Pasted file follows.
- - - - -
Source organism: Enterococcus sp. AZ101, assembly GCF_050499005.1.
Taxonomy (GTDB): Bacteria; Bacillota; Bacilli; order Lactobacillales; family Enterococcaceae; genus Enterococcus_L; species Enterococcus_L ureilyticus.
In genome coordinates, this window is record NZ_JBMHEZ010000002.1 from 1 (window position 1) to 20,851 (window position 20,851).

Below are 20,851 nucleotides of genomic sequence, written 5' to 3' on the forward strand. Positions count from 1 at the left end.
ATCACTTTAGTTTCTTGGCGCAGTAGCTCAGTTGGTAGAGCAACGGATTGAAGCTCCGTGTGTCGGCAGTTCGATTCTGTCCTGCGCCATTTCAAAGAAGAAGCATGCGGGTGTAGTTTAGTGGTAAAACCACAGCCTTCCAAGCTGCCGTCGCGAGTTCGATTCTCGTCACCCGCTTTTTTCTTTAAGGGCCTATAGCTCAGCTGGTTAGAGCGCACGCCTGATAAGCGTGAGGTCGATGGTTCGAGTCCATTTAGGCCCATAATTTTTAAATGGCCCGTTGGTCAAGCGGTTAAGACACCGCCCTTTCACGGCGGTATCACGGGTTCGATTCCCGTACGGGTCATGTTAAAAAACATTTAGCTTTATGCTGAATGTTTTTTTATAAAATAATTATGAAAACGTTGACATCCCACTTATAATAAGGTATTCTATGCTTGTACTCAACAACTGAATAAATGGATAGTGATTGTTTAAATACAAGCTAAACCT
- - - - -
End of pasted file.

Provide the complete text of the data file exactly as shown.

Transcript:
Source organism: Enterococcus sp. AZ101, assembly GCF_050499005.1.
Taxonomy (GTDB): Bacteria; Bacillota; Bacilli; order Lactobacillales; family Enterococcaceae; genus Enterococcus_L; species Enterococcus_L ureilyticus.
In genome coordinates, this window is record NZ_JBMHEZ010000002.1 from 1 (window position 1) to 20,851 (window position 20,851).

Below are 20,851 nucleotides of genomic sequence, written 5' to 3' on the forward strand. Positions count from 1 at the left end.
ATCACTTTAGTTTCTTGGCGCAGTAGCTCAGTTGGTAGAGCAACGGATTGAAGCTCCGTGTGTCGGCAGTTCGATTCTGTCCTGCGCCATTTCAAAGAAGAAGCATGCGGGTGTAGTTTAGTGGTAAAACCACAGCCTTCCAAGCTGCCGTCGCGAGTTCGATTCTCGTCACCCGCTTTTTTCTTTAAGGGCCTATAGCTCAGCTGGTTAGAGCGCACGCCTGATAAGCGTGAGGTCGATGGTTCGAGTCCATTTAGGCCCATAATTTTTAAATGGCCCGTTGGTCAAGCGGTTAAGACACCGCCCTTTCACGGCGGTATCACGGGTTCGATTCCCGTACGGGTCATGTTAAAAAACATTTAGCTTTATGCTGAATGTTTTTTTATAAAATAATTATGAAAACGTTGACATCCCACTTATAATAAGGTATTCTATGCTTGTACTCAACAACTGAATAAATGGATAGTGATTGTTTAAATACAAGCTAAACCT